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Gloria Allred accused of advising Harvey Weinstein accuser to stay silent

Gloria Allred's involvement in the Harvey Weinstein case is under new scrutiny. (Photo: Getty Images)

While Harvey Weinstein’s current defense attorney, Donna Rotunno, made waves this week by telling CBS This Morning’s Gayle King that she doesn’t “believe he’s a rapist,” two other prominent lawyers linked to Weinstein’s case are undergoing new scrutiny — and being accused of working to discredit and silence his accusers.

Gloria Allred and Lisa Bloom, who happen to be mother and daughter as well as arguably the most well-known women’s rights attorneys in the country, were the subjects of the New York Times podcast The Daily on Wednesday and Thursday. Times reporters Jodi Kantor and Megan Twohey, who won Pulitzers for their investigation exposing the multiple allegations of sexual assault against Weinstein, joined the podcast to share discoveries revealed in their just-published book about the case, She Said.

Wednesday’s episode of The Daily centered on the previously reported memo that Bloom, working as a legal adviser to Weinstein at the time allegations against him began to be made public, sent the mega-producer to outline her suggested strategies for discrediting accuser Rose McGowan. Bloom, who has since said that she’s “mortified” about having worked with Weinstein, has been accused of using her background representing women in high-profile sexual harassment lawsuits to undermine the allegations against the Hollywood figure.

Lisa Bloom's memo detailed plans to discredit Weinstein's accusers and rehabilitate his image. (Photo: Paul Archuleta/Getty Images)

Thursday’s follow-up episode, meanwhile, centered on Bloom’s mother, Allred. Allred — who is famed for her work in lawsuits involving charges of sexual discrimination, harassment and misconduct, including cases against R. Kelly and Bill Cosby — is representing two of Weinstein’s accusers ahead of the media mogul’s trial next January.

In 2017, Allred issued a statement which declined to explicitly pass judgment on her daughter for representing Weinstein but insisted that she personally would have turned down his case. “I only represent those who allege that they are victims of sexual harassment,” she noted.

According to Kantor and Twohey, however, there is more to the story. In 2004, Ashley Anderson — who now uses the name Ashley Matthau since her marriage to director Charles Matthau, son of the late actor Walter Matthau — accused Weinstein of sexually assaulting her on the set of Dirty Dancing: Havana Nights. Working as a dancer on the 2004 film, Matthau says she was approached by Weinstein about opportunities in Hollywood and claims that during a meeting in his hotel room, he masturbated on top of her.

Ashley Anderson Matthau, with husband Charles Matthau in 2012, says she settled a claim of sexual assault against Weinstein in 2004. (Photo: Gilbert Carrasquillo/FilmMagic)

At the urging of her then-fiancé Matthau, the dancer contacted Allred for legal counsel. Because of Allred’s busy schedule, she was passed on to another lawyer, John West, at Allred’s firm, who advised her to settle with Weinstein for $125,000. As part of that secret settlement — which she tells Twohey she was encouraged to take because she wasn’t “strong enough to go up against him” — she was prohibited from speaking negatively about Weinstein.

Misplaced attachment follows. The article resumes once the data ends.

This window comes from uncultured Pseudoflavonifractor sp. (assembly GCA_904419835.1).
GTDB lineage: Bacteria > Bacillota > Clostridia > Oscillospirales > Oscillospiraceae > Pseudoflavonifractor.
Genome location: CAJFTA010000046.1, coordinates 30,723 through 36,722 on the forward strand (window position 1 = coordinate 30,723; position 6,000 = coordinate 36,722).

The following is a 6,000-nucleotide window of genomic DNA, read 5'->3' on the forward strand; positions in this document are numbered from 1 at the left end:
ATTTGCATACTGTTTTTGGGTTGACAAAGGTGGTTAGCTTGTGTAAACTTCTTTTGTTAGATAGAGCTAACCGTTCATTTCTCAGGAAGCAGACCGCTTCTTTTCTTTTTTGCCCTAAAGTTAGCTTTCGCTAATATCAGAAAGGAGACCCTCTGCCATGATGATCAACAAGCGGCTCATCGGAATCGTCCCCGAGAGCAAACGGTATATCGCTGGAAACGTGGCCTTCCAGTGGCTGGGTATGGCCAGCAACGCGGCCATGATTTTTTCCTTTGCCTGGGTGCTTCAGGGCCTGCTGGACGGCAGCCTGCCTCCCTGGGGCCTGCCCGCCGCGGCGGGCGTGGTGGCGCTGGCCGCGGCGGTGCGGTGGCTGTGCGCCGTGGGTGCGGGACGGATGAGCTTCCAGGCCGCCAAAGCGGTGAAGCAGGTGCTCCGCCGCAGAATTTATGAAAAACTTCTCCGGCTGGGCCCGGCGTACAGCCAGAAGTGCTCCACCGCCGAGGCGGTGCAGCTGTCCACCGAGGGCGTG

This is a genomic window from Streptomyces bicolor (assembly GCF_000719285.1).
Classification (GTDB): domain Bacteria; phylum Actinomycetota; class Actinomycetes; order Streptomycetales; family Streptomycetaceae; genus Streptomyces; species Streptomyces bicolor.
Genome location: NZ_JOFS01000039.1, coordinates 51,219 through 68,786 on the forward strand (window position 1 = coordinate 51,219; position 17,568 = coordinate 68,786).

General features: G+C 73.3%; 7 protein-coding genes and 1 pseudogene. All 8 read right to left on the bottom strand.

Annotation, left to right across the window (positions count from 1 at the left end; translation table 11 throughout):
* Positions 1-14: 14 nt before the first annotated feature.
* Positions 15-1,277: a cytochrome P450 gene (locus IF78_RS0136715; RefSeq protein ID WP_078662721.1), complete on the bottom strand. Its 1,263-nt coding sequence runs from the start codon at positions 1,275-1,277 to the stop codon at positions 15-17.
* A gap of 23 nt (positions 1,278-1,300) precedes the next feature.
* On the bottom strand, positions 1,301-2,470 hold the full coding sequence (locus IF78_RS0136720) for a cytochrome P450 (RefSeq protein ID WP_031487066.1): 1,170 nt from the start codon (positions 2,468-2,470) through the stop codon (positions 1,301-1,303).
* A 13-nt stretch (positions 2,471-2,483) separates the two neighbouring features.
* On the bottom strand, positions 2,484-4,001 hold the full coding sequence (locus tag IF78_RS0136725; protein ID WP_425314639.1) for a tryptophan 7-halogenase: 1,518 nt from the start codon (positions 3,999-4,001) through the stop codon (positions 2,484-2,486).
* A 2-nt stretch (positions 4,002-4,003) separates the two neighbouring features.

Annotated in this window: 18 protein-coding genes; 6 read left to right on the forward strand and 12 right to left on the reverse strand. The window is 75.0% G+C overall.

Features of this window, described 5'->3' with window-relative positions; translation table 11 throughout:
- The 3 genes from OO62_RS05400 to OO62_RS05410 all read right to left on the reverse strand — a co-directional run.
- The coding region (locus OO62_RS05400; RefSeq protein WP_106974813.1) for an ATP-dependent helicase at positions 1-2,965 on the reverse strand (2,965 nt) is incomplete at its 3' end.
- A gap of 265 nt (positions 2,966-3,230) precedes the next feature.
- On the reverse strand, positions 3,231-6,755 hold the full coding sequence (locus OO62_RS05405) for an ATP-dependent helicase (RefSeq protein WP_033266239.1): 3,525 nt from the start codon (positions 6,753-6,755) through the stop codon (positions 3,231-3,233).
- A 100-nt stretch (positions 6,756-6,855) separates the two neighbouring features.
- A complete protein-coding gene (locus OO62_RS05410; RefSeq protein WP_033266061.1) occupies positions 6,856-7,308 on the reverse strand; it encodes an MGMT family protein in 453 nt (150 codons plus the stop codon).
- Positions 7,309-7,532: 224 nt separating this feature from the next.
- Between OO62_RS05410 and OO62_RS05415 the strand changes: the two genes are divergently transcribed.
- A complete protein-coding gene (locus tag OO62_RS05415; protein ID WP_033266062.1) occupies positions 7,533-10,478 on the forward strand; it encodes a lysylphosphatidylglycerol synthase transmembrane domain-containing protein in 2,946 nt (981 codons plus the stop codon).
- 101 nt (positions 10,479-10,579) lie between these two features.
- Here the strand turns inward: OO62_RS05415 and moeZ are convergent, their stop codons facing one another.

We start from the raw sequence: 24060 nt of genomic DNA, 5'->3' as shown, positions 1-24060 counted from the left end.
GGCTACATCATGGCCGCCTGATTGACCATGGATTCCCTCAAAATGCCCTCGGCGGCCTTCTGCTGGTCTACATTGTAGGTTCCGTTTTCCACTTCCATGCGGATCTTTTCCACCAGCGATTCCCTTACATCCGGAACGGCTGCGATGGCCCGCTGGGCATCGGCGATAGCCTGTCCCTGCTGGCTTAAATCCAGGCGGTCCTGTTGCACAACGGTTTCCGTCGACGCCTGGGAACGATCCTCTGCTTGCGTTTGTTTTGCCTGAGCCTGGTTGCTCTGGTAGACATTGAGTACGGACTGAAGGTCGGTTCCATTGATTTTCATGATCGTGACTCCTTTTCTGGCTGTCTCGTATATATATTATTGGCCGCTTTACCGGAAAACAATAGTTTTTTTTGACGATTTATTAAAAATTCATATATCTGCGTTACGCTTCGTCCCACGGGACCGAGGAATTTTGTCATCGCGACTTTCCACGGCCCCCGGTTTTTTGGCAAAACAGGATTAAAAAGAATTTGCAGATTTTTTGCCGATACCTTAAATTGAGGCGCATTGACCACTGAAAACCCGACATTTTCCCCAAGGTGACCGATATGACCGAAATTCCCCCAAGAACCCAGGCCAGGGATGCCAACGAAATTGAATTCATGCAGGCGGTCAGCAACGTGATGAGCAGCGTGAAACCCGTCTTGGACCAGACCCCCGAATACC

Flash-forward to 2017, when Allred emerged as a champion of women with newly surfaced allegations against Weinstein — “which was funny because she didn’t really have the time back in 2004,” says Matthau, who, as Twohey notes during the podcast, is violating her settlement terms to break her silence about Weinstein and Allred.

To see Allred speak out against Weinstein so many years later “really upset me,” Matthau adds. She reached out to West, then Allred, to discuss her claims against Weinstein, because her therapist advised that speaking out might be beneficial.

“Gloria started the conversation with, ‘Do you realize how lucky you are to be on the phone with me while I’m in New York at 9 p.m. from my hotel room?’” Matthau recounts. “Like there were a lot of high-profile people. I was blown away by that. So I explained to her the way I was feeling. I felt that now, knowing all the stuff that I knew, that I felt that it was the right thing to do [to go public]. And she advised me against it.”

Yahoo has reached out to Allred, who declined to appear on The Daily due to scheduling concerns, for comment. She has yet to respond.

Matthau claims Allred told her she could be sued if she violated her NDA with Weinstein. “Are you willing to take that risk?” she allegedly told Matthau, who calls it a “really weird conversation.” “Are you and Charlie rich? How much money do you have?”

Matthau also claims that Allred warned her that she wouldn’t admit that her law firm had previously represented her in the 2004 case.

“They wouldn’t acknowledge that, but yet they have so many other clients after the fact, after it all broke out, so that upset me,” she tells Twohey. “Maybe she felt like she would lose money on [the settlement]? I don’t really know what the reason was. I thought it was either that, or it was ... something to do with her knowing about this whole Weinstein thing back in 2004 and her being the top women’s rights activist and being known for that, having that reputation.

“I thought that she would be behind me, especially since she knew a lot about the case and was representing other people,” she adds. “I felt like she wanted all the media attention. Once it became a big story, then she wanted to be a part of it. But when it was not in front of the cameras, it was something that she didn’t [want].”

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